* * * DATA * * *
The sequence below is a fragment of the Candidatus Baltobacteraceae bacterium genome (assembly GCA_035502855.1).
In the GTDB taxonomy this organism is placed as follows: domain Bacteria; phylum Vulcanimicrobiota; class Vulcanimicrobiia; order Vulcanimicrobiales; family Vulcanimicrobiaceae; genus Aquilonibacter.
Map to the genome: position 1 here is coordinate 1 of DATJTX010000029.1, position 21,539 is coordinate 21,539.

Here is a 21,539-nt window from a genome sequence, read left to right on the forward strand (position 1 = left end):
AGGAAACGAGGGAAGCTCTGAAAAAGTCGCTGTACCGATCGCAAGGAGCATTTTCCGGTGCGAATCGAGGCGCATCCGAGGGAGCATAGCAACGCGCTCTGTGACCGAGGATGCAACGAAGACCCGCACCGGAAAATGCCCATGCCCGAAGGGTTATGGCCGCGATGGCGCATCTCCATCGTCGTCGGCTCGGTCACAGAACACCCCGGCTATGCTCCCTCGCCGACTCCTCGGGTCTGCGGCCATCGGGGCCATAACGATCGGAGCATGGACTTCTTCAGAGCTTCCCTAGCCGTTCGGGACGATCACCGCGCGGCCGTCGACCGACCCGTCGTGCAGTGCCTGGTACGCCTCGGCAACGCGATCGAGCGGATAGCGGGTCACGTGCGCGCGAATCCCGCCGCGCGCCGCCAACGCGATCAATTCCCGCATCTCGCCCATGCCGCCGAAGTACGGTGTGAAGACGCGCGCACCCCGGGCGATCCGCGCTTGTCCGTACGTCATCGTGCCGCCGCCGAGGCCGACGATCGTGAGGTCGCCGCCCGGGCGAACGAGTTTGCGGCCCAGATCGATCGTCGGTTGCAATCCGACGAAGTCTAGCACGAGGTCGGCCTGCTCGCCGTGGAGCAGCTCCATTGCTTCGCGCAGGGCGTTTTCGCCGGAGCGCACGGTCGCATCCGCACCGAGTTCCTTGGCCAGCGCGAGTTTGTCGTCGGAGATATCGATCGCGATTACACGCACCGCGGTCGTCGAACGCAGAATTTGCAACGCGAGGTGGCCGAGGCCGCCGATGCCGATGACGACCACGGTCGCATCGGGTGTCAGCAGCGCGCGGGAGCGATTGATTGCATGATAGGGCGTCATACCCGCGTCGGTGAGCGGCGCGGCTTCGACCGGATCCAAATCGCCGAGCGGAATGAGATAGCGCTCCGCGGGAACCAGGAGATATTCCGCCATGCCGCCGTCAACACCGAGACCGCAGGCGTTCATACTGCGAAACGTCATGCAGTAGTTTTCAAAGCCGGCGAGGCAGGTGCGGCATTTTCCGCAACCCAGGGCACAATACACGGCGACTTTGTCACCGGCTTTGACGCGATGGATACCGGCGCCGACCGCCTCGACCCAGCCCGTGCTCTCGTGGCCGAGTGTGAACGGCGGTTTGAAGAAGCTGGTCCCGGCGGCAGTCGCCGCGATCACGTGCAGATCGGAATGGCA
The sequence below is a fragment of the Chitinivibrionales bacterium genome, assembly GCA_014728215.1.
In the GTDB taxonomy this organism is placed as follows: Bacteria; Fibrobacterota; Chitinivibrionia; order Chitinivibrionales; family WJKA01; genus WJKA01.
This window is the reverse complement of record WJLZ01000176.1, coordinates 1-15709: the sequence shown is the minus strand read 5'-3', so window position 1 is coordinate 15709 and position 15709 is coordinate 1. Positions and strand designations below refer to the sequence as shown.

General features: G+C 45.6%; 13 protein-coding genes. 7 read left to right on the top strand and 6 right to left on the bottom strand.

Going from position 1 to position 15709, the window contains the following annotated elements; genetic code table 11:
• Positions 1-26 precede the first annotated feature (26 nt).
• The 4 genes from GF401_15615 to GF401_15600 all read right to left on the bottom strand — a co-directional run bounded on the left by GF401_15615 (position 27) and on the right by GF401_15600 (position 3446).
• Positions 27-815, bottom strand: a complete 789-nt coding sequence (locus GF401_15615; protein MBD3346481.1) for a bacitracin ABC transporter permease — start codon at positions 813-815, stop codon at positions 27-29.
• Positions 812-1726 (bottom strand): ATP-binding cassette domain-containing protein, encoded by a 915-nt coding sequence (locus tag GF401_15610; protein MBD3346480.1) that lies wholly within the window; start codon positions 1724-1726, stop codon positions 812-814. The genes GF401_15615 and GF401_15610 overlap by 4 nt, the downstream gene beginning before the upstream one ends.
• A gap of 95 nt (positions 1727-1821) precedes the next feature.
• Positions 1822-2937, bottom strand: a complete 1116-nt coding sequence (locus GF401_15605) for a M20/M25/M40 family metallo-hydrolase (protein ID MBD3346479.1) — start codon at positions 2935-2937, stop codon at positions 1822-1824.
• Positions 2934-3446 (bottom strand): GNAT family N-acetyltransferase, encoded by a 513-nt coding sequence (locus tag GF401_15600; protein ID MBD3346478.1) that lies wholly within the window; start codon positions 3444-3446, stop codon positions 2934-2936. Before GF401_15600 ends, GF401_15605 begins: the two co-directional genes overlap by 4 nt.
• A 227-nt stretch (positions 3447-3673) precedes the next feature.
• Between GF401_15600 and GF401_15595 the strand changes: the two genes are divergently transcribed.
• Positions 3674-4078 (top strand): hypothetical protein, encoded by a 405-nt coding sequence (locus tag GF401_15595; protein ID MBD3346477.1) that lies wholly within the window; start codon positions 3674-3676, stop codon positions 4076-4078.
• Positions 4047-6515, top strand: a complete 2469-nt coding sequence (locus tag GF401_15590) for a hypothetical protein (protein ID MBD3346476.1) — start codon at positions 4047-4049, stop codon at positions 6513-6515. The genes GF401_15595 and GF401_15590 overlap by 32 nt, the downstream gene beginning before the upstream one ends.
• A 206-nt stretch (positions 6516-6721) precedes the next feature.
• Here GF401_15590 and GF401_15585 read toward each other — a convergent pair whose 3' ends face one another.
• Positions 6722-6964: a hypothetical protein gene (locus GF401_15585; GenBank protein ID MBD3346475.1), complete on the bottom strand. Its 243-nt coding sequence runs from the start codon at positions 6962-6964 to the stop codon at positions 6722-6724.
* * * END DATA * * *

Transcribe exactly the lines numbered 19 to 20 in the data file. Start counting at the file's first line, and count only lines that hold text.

• Between GF401_15600 and GF401_15595 the strand changes: the two genes are divergently transcribed.
• Positions 3674-4078 (top strand): hypothetical protein, encoded by a 405-nt coding sequence (locus tag GF401_15595; protein ID MBD3346477.1) that lies wholly within the window; start codon positions 3674-3676, stop codon positions 4076-4078.